For the full photo album from the event at the Whitman Branch of the Free Library, see: Toynbee Tiles History Discussion. For more photos of the tiles, see: Toynbee Tiles.


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Asbury Park Comic Con 2014: Something Old, Something New, Something for Everyone

Asbury Park Comic Con 2014

New Jersey Pop Culture Event Expands to Two Days

This past weekend, Asbury Park Comic Con (or, as it is often published, “Comicon”), returned to the New Jersey shore in a new venue with expanded offerings.

The event, hosted by comic book creator Cliff Galbraith and comics collector, dealer, and appraiser Robert Bruce, was first held in 2012 in a former bowling alley with 32 vendor tables. The second show expanded to 48 tables. Last year’s event, held in Asbury Park’s Convention Hall, featured 170 exhibitors and eight panel sessions. This year, the event expanded to two days, featured 11 panel sessions, and moved across the street to occupy two floors of the Berkeley Oceanfront Hotel.

The ticket sales and badge pickup booth was briefly swamped on the show’s first day, Saturday, April 12. An hour after the show opened, the line wrapped around the corner and extended far down the block. As the line grew, event co-founder Galbraith jumped in to pick up the pace of ticket sales.

Once inside the Berkeley Oceanfront, fans could browse vendor tables, hear speakers at panel sessions, and view — or participate in — a cosplay contest.

Bob Camp and Craig Yoe.

Bob Camp (right) with Craig Yoe (left).

A number of this year’s panelists were returning speakers from last year’s event. Animation artist Bob Camp again spoke about this work on Ren and Stimpy with author and artist Craig Yoe. Also returning were members of the “Red Bank Mafia” including actor/producer Brian O’Halloran, who portrayed Dante Hicks in Kevin Smith’s Clerks films, and the stars of AMC TV’s Comic Book Men: Brian O’Halloran, Bryan Johnson, Mike Zapcic, and Ming Chen.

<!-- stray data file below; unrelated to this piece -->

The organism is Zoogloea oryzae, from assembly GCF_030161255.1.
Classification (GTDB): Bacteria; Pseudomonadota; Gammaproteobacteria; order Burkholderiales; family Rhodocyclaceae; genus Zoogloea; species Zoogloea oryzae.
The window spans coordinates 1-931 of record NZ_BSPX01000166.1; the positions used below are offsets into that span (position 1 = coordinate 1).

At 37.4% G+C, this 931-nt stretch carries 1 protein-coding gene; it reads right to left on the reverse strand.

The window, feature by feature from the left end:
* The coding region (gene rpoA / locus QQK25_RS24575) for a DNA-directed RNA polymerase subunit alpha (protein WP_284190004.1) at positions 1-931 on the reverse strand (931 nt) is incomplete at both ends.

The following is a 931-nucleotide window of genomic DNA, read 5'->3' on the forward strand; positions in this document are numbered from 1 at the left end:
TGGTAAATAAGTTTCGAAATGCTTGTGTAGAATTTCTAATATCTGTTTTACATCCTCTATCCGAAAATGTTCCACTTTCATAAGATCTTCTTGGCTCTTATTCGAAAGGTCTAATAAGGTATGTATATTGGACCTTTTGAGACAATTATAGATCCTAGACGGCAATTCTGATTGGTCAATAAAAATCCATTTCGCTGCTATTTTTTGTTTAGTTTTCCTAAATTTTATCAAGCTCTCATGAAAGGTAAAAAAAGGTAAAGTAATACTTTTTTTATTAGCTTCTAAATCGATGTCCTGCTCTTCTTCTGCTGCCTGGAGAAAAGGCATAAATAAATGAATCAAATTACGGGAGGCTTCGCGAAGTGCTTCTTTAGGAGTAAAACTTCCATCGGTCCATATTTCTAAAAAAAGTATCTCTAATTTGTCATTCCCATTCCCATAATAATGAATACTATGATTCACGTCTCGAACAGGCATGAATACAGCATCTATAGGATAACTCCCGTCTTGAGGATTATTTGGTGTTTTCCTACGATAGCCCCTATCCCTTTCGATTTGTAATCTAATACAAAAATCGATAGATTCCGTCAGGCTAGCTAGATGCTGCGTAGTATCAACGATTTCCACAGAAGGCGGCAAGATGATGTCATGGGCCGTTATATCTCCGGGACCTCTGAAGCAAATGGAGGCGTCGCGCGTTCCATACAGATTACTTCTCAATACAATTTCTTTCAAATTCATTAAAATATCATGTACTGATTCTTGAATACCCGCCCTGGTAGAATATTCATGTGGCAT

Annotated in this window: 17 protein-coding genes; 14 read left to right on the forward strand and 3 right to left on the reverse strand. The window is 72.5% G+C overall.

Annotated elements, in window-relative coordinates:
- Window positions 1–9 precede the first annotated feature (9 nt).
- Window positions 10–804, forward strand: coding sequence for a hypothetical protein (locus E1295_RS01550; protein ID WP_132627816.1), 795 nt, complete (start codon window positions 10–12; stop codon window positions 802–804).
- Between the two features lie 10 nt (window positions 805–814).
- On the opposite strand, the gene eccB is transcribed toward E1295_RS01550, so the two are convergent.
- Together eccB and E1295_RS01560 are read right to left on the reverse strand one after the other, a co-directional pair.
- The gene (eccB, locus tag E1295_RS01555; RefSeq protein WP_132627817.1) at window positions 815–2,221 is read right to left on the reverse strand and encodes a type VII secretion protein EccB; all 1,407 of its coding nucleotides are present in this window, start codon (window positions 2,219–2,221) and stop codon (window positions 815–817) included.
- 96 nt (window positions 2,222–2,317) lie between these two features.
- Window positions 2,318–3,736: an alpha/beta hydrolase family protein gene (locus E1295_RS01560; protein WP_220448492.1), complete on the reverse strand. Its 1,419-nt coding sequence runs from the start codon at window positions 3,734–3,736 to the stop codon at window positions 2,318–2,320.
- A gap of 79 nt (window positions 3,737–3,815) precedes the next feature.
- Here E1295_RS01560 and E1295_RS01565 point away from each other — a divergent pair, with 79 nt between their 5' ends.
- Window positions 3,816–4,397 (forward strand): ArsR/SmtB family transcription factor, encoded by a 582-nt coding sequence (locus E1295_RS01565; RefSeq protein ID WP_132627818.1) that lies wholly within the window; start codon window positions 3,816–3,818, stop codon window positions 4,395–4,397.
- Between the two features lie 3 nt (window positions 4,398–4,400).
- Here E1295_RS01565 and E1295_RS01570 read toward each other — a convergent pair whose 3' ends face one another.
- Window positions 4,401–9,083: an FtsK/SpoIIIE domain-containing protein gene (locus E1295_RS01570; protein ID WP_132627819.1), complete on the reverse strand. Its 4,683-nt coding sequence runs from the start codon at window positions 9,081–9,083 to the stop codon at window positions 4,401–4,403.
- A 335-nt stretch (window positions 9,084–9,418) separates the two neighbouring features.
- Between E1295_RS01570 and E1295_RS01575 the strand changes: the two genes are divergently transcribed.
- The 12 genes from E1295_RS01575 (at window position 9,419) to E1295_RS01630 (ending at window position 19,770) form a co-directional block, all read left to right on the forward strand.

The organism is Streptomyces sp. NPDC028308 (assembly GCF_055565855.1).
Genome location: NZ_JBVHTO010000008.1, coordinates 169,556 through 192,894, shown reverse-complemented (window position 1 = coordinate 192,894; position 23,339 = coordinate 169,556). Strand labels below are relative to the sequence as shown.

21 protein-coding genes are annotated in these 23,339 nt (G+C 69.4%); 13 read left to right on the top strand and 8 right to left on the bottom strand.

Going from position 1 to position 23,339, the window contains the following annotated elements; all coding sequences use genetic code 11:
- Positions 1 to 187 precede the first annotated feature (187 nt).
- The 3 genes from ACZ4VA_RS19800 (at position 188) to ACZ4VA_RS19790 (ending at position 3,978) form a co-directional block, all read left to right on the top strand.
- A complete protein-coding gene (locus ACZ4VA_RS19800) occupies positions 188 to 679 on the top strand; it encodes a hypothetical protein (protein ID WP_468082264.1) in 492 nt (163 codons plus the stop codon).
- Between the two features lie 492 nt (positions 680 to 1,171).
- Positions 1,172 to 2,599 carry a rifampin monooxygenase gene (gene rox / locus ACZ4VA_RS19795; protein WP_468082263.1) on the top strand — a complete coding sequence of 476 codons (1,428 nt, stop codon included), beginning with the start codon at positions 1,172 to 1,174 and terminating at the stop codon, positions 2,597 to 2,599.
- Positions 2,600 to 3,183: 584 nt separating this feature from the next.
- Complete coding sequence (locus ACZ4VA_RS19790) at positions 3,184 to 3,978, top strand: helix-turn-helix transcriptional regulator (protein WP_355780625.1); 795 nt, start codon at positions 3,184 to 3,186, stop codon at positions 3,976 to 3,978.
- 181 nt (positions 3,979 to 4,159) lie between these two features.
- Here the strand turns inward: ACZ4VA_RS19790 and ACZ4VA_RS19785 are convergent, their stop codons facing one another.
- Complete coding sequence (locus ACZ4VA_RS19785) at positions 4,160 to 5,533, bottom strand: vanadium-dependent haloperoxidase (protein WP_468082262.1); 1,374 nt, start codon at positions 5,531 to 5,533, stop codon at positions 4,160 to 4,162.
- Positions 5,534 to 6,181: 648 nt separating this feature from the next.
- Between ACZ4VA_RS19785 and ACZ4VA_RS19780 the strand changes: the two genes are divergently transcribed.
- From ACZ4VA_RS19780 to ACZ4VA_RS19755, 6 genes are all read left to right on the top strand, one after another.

Chris Claremont

“Uncanny X-Men” author Chris Claremont.

The most crowded panel session was the talk by comic book writer Chris Claremont, best known for his work on Marvel’s Uncanny X-Men. Claremont spoke to a standing-room crowd and saw a continuous line of fans looking to have works signed at his booth.

AMC TV's Comic Book Men

The “Red Bank Mafia.”


The “Comic Book Men and the Red Bank Mafia” panel also filled the room, despite the unenviable session time of 10:30 Sunday morning. The 90-minute panel was filled with the type of jokes and banter that have made AMC TV’s Comic Book Men a fan favorite.

Jim Steranko

Jim Steranko.

Artist Jim Steranko also drew a large crowd for his conversation with J. David Spurlock. Steranko recounted his days as an artist at Marvel Comics, including how he was first hired by the company and why he eventually quit. Some members of the preceding “Marvel in 80s” panel stayed to hear Steranko’s stories of his time with the publisher.


Additional panels included:


J.H. Williams III with Hannah Means-Shannon.

Artist J.H. Williams III, currently working on Neil Gaiman’s Sandman: Overture, discussing his work and career with Bleeding Cool editor-in-chief Hannah Means-Shannon.


Todd Klein (left) and John Workman (right).

“The Art of Lettering” with typographers Todd Klein and John Workman.

APCC-2014-Denis Kitchen and Jon B. Cooke-photo-by-Kendall-Whitehouse-480x160

Denis Kitchen (left) and Jon B. Cooke (right).

Denis Kitchen, underground comix creator and founder of the Comic Book Legal Defense Fund, in conversation with Jon B. Cooke.


Graphic Novels and the Indie Perspective with (left to right) Hannah Means-Shannon (moderator), Andrew Aydin, Miss Lasko-Gross, Box Brown, and Charles Forsman.